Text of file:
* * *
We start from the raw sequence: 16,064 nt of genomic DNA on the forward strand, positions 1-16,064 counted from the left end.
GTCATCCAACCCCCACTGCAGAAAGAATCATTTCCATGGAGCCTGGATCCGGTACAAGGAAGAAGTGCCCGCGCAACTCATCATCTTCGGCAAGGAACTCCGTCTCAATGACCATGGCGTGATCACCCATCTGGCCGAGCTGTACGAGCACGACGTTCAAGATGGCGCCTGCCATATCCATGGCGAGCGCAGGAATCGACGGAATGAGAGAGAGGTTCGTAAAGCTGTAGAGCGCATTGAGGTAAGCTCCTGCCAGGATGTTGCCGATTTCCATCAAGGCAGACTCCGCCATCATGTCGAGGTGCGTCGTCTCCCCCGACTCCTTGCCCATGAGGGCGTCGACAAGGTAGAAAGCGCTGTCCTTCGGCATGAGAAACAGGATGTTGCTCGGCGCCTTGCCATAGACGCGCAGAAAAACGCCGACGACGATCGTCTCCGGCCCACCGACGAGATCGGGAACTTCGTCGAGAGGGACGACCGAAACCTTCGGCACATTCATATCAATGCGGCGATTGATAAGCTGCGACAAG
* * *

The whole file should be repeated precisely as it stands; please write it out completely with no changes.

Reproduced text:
We start from the raw sequence: 16,064 nt of genomic DNA on the forward strand, positions 1-16,064 counted from the left end.
GTCATCCAACCCCCACTGCAGAAAGAATCATTTCCATGGAGCCTGGATCCGGTACAAGGAAGAAGTGCCCGCGCAACTCATCATCTTCGGCAAGGAACTCCGTCTCAATGACCATGGCGTGATCACCCATCTGGCCGAGCTGTACGAGCACGACGTTCAAGATGGCGCCTGCCATATCCATGGCGAGCGCAGGAATCGACGGAATGAGAGAGAGGTTCGTAAAGCTGTAGAGCGCATTGAGGTAAGCTCCTGCCAGGATGTTGCCGATTTCCATCAAGGCAGACTCCGCCATCATGTCGAGGTGCGTCGTCTCCCCCGACTCCTTGCCCATGAGGGCGTCGACAAGGTAGAAAGCGCTGTCCTTCGGCATGAGAAACAGGATGTTGCTCGGCGCCTTGCCATAGACGCGCAGAAAAACGCCGACGACGATCGTCTCCGGCCCACCGACGAGATCGGGAACTTCGTCGAGAGGGACGACCGAAACCTTCGGCACATTCATATCAATGCGGCGATTGATAAGCTGCGACAAG